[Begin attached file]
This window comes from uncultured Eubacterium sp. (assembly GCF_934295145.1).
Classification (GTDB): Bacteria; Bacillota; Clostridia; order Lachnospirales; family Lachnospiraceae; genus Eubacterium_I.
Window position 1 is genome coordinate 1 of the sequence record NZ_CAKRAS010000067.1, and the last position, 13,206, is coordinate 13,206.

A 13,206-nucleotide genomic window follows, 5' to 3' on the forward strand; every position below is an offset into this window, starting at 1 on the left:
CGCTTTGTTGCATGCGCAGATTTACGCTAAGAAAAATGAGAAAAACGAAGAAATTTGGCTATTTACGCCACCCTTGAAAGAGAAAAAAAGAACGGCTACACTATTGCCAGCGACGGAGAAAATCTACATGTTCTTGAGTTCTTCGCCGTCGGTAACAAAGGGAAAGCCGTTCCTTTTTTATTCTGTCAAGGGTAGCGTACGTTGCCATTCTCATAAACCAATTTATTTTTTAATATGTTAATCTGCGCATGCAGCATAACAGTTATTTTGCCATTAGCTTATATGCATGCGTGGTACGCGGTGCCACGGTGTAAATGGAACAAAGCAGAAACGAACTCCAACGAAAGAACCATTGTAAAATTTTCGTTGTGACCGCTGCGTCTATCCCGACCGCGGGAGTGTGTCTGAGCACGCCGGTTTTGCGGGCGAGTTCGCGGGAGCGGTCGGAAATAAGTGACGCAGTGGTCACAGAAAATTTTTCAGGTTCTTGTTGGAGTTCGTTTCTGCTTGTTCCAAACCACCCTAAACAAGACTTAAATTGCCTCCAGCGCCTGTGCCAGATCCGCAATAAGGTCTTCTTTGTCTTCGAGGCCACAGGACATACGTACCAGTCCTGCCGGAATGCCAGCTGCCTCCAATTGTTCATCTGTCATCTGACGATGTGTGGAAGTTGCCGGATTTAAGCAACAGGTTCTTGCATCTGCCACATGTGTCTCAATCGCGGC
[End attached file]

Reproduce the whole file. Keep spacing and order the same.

This window comes from uncultured Eubacterium sp. (assembly GCF_934295145.1).
Classification (GTDB): Bacteria; Bacillota; Clostridia; order Lachnospirales; family Lachnospiraceae; genus Eubacterium_I.
Window position 1 is genome coordinate 1 of the sequence record NZ_CAKRAS010000067.1, and the last position, 13,206, is coordinate 13,206.

A 13,206-nucleotide genomic window follows, 5' to 3' on the forward strand; every position below is an offset into this window, starting at 1 on the left:
CGCTTTGTTGCATGCGCAGATTTACGCTAAGAAAAATGAGAAAAACGAAGAAATTTGGCTATTTACGCCACCCTTGAAAGAGAAAAAAAGAACGGCTACACTATTGCCAGCGACGGAGAAAATCTACATGTTCTTGAGTTCTTCGCCGTCGGTAACAAAGGGAAAGCCGTTCCTTTTTTATTCTGTCAAGGGTAGCGTACGTTGCCATTCTCATAAACCAATTTATTTTTTAATATGTTAATCTGCGCATGCAGCATAACAGTTATTTTGCCATTAGCTTATATGCATGCGTGGTACGCGGTGCCACGGTGTAAATGGAACAAAGCAGAAACGAACTCCAACGAAAGAACCATTGTAAAATTTTCGTTGTGACCGCTGCGTCTATCCCGACCGCGGGAGTGTGTCTGAGCACGCCGGTTTTGCGGGCGAGTTCGCGGGAGCGGTCGGAAATAAGTGACGCAGTGGTCACAGAAAATTTTTCAGGTTCTTGTTGGAGTTCGTTTCTGCTTGTTCCAAACCACCCTAAACAAGACTTAAATTGCCTCCAGCGCCTGTGCCAGATCCGCAATAAGGTCTTCTTTGTCTTCGAGGCCACAGGACATACGTACCAGTCCTGCCGGAATGCCAGCTGCCTCCAATTGTTCATCTGTCATCTGACGATGTGTGGAAGTTGCCGGATTTAAGCAACAGGTTCTTGCATCTGCCACATGTGTCTCAATCGCGGC